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Bringing Access to Safe Water in Ceará, Brazil: PepsiCo Foundation and the Columbia Water Center to Participate in Rio+20

By Silvia Cruz-Vargas

The PepsiCo Foundation and The Columbia Water Center (CWC), a part of Columbia University’s Earth Institute, have been working together since 2008 to find solutions to water scarcity around the world. The Foundation supports CWC projects aimed at addressing water needs and improving community livelihood in India, Brazil, China, and Mali. Two of the major projects that the CWC is working on are in Ceará, Brazil – which lies about 1,500 hundred miles north of Rio de Janeiro where PepsiCo and the CWC are participating in the Rio+20 event this week.

The attendees in Rio will surely be talking about a variety of solutions to global development issues and the work in Ceará is a great example of how public-private partnerships can provide innovative solutions to complex global problems.

Over the last 100 years, there were seven years in which the rainfall was so low in Ceará that even the largest river had no flow! As many as two million people died in droughts in the 1870s. The government built massive water reservoirs to address this situation but people living in rural communities continue to have poor access, with water delivered by tankers during periods of drought and unreliable supplies at most times.

Ceará residents discuss how the CWC/ PepsiCo Foundation project has improved their lives.

In tackling these issues, the CWC identified several, replicable best practices:

  • Work closely with regional stakeholders: CWC organized an interdisciplinary team that included the University Federal Ceará (UFC) to develop and field test solutions for rural communities. The partners piloted a rural drinking water project in two water-stressed communities in Milhã that could serve as a prototype for solutions across Ceará.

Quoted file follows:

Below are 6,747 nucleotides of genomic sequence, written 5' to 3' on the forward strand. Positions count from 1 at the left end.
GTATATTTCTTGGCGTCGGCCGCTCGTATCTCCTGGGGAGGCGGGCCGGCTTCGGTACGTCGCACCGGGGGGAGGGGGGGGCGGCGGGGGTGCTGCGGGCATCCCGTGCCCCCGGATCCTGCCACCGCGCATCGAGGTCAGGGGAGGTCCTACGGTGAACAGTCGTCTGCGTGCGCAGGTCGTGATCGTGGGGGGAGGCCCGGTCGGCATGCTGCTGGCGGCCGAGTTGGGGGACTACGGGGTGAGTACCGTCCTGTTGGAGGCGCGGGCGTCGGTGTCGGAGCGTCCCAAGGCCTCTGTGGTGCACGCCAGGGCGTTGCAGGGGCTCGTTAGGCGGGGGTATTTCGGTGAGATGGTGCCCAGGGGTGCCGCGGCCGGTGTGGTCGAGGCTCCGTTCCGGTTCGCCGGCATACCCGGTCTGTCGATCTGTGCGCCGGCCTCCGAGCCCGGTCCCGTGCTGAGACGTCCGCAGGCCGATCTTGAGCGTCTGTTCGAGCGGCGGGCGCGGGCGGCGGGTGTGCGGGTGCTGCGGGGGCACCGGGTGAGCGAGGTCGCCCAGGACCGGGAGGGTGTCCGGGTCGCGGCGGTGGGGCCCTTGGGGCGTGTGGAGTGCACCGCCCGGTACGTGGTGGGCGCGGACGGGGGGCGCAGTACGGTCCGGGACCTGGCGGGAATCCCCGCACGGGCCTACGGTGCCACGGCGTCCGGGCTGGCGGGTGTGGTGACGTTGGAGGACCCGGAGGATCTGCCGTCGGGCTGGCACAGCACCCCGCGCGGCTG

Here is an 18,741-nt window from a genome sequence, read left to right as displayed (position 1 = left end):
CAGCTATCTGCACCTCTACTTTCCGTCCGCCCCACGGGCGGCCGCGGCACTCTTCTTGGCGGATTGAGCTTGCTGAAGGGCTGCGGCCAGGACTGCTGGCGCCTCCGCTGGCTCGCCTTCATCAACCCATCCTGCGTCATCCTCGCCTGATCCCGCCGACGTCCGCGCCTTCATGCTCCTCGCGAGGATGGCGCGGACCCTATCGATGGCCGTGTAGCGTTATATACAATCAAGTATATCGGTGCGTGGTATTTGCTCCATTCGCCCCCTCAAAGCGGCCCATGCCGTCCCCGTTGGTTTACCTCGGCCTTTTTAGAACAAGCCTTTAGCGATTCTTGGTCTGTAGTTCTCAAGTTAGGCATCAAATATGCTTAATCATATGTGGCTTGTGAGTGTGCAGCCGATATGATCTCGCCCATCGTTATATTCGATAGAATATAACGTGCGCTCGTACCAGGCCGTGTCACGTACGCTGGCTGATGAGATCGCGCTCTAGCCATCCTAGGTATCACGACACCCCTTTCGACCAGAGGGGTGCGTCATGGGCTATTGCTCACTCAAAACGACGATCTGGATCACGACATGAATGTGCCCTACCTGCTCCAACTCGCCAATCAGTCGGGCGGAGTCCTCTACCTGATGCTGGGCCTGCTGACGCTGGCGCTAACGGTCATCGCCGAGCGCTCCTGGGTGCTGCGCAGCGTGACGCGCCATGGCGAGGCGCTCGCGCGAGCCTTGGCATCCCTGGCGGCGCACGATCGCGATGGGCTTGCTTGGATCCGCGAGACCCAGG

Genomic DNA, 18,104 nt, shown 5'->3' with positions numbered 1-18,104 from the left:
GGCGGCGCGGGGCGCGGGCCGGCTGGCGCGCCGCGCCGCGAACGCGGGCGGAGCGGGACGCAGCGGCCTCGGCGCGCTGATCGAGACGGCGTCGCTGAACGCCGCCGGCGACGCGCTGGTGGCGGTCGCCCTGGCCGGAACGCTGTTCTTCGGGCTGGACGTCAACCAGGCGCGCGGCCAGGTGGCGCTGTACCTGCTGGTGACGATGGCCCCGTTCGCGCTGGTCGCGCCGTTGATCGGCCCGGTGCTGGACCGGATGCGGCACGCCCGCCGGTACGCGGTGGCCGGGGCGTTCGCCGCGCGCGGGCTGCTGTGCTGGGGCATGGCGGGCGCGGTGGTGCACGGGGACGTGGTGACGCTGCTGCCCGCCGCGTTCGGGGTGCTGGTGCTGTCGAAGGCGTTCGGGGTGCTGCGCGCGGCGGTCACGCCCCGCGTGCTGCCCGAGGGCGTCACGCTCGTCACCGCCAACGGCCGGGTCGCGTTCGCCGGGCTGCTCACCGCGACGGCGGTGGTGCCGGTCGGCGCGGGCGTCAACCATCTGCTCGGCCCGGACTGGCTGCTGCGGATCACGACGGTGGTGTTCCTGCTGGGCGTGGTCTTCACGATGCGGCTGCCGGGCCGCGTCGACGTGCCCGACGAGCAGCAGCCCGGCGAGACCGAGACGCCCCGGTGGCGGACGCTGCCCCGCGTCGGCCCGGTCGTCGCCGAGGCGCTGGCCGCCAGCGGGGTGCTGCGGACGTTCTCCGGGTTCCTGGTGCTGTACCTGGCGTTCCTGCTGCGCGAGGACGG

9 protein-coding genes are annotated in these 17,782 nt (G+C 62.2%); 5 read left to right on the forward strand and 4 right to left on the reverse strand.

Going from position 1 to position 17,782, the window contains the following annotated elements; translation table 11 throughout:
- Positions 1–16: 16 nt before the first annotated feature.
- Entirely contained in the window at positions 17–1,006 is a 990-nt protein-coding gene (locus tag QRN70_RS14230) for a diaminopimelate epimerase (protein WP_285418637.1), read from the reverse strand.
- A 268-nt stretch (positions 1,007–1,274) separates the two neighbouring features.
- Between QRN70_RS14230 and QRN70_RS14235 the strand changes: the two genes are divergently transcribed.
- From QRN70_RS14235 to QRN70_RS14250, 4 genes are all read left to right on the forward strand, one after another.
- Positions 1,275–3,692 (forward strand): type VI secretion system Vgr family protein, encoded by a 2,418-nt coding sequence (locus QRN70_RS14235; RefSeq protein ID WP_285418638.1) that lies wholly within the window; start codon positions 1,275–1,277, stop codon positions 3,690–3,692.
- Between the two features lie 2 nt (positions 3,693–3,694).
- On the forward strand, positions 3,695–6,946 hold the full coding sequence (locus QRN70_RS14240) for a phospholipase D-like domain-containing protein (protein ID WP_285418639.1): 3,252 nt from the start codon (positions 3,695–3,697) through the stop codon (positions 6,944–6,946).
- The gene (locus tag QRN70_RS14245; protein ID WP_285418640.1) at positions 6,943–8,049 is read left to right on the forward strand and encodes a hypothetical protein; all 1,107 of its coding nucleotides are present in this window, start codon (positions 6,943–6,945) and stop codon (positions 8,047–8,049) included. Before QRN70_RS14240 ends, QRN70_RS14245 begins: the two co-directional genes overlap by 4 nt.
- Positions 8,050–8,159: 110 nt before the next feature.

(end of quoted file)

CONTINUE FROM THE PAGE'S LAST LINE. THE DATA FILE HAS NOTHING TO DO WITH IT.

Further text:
• Identify where past efforts failed: People said that since they never got reliable water, they did not want to pay for a water supply. They also did not believe that anyone could solve their problem.
  • Identify multiple options: All possible sources of water that could be developed were identified. Their costs, reliability under a changing climate, water quality, and ability to maintain were analyzed.
  • Involve local communities: The scientists worked with people in the communities to see how best they could be organized into an association for managing and maintaining a water system, building mutual trust, and explaining the options, their costs and what they would need to do on their own to keep it going. These discussions led to a selection of a water source, a management plan, including water rates and an organization for running the system. Project funds then helped build the infrastructure with the understanding that the users would maintain and pay for the system. See a video where residents discuss how their lives have changed.
  • Build on successes and develop best practices for the future: The Milhã work led to the development of a detailed technical manual and planning process for how the social and technical process can be replicated elsewhere that the Ceará state Departments of Agriculture and Rural Development have embraced throughout the state.

The CWC-UFC-PepsiCo Foundation partnership has advanced PepsiCo Foundation’s philanthropic work and has accelerated impacts in Brazil with regard to water security. The successes of this project will help inform many of the conversations taking place at Rio+20, and will support the notion that dramatic change is possible when stakeholders work together and seek non-traditional solutions.

Update: Articles on the partnership in the Guardian, “PepsiCo: Enriching lives in Brazil with running water” and in the Huffington Post, “Food and Water: Collaboration for the Next Billion”

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Recent record-breaking heat waves have affected communities across the world. The Extreme Heat Workshop will bring together researchers and practitioners to advance the state of knowledge, identify community needs, and develop a framework for evaluating risks with a focus on climate justice. Register by June 15

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